Héctor Zamora

Museo de Arte Contemporáneo de Monterrey (MARCO)
Zuazua y Padre Jardón
September 1–January 7

Héctor Zamora, Ordem e Progresso (Order and Progress), 2017, video, color, sound, 3 minutes 4 seconds.

In “Re/Vuelta,” his first retrospective in Mexico, Héctor Zamora presents a selection of twenty-four works, including installations, architectural models, photographs, videos, a live performance, documentation of performances, and sculptures. The Spanish word revuelta refers to both a riot and a revolt, and—with the addition of the slash—to a “re/turn,” signifying a return for the artist to questions around labor that frequently emerge in his work and to his native country.

By focusing on manual production, Zamora here proffers an incisive critique of the changes brought on by the expansion of neoliberal capitalism. Particularly effective is his use of short videos to document public actions from the past, as in O Abuso da História (The Abuse of History), 2014, in which dozens of potted tropical plants are thrown out the windows of a colonial mansion to shatter and accumulate on the ground below, and Ordem e Progresso (Order and Progress), 2017, in which immigrant workers from former Portuguese colonies destroy wooden boats installed in a museum.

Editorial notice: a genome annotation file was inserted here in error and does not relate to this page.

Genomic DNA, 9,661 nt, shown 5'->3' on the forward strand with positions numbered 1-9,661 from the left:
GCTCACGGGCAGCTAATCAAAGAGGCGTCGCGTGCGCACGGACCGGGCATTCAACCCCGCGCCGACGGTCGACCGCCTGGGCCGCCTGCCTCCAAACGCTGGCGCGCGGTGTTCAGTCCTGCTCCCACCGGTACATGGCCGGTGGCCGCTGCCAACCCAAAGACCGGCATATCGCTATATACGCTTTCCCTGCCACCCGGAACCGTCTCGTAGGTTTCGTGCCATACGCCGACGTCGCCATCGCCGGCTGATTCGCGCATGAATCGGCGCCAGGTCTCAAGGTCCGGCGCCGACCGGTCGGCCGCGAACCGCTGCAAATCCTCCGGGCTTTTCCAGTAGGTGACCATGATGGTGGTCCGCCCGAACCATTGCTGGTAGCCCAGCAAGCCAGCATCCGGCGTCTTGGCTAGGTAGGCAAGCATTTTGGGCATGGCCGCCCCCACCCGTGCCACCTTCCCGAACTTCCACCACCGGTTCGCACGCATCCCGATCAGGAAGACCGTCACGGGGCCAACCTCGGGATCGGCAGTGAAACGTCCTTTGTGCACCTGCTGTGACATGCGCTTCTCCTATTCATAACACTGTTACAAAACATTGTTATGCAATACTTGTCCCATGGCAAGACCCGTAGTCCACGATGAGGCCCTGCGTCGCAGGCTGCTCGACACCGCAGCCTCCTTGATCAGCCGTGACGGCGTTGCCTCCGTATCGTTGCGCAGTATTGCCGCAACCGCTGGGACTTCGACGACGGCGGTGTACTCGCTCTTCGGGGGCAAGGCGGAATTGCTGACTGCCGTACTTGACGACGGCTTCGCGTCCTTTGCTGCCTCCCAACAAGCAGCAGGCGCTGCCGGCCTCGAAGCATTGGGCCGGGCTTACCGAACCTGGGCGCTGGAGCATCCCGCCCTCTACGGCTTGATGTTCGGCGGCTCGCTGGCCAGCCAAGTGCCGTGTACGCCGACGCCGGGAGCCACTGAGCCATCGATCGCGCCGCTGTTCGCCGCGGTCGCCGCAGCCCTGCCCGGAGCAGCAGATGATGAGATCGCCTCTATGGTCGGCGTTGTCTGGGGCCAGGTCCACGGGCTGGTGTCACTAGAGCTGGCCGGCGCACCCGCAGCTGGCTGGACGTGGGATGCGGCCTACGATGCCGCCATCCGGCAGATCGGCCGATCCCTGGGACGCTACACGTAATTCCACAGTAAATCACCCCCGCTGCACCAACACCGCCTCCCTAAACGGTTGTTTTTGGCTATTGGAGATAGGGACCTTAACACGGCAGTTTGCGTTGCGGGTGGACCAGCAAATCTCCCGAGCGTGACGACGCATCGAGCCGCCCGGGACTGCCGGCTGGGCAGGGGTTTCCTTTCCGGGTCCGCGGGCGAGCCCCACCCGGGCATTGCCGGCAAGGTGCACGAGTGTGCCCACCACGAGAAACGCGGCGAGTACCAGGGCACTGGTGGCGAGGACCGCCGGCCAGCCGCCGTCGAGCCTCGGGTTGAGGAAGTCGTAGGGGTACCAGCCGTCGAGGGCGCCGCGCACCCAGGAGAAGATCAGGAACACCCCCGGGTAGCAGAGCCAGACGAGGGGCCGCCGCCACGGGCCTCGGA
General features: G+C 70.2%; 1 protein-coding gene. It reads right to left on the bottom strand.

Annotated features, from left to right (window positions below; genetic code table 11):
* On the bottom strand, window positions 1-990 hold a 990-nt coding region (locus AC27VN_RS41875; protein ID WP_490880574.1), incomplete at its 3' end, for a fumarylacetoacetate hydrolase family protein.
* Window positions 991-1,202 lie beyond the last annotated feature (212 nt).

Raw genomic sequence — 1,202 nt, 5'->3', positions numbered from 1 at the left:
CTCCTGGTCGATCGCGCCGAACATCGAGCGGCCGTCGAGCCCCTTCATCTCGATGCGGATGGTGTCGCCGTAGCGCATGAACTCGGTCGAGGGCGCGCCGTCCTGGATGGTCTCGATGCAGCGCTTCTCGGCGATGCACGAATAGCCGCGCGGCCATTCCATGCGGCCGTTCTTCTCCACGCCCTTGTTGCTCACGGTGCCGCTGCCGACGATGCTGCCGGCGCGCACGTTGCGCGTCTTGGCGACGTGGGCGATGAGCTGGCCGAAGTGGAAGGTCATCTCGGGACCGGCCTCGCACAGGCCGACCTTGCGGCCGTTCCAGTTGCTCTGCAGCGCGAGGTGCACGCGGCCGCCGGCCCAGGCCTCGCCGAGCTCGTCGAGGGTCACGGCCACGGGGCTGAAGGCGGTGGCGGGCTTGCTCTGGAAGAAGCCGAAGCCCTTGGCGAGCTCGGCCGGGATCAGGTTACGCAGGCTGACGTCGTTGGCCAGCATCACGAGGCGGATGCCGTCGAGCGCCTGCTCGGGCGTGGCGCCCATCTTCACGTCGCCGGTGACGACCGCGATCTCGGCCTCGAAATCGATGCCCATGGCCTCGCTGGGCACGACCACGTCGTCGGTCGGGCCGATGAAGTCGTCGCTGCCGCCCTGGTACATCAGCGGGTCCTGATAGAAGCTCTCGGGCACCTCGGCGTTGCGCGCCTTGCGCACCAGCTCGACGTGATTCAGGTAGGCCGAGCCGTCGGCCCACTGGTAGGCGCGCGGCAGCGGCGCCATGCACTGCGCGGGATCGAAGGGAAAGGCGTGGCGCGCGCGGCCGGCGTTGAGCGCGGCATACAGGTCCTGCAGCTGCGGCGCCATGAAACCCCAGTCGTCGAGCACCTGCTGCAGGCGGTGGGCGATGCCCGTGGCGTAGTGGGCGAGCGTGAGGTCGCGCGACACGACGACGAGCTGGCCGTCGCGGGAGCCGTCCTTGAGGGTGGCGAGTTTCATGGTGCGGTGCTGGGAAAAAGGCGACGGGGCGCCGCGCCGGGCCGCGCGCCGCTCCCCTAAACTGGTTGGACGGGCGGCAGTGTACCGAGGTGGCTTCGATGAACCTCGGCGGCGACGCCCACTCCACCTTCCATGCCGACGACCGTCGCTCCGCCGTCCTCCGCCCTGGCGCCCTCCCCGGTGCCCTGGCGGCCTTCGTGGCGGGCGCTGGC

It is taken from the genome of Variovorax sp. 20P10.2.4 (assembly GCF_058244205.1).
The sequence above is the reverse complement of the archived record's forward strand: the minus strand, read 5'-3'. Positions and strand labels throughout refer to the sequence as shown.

Though Zamora has exhibited internationally—including at the Venice Biennale in 2009—he is perhaps best known for his 2004 work Paracaidista (Urban Squatter), a parasitic structure that he built on the facade of the Museo de Arte Carrillo Gil in Mexico City. In the last room of this exhibition, we find the platforms and structures used for the performance work, Re/Vuelta, 2017, which featured dozens of local percussionists rhythmically mashing nieve de garrafa, a traditional Mexican ice cream. The piece’s carnivalesque atmosphere—characteristic of the show as a whole—is a reminder that a return to traditional materials and processes need not be staid or tired, but instead could be just the revolt required to upend market-based logic.

— John Pluecker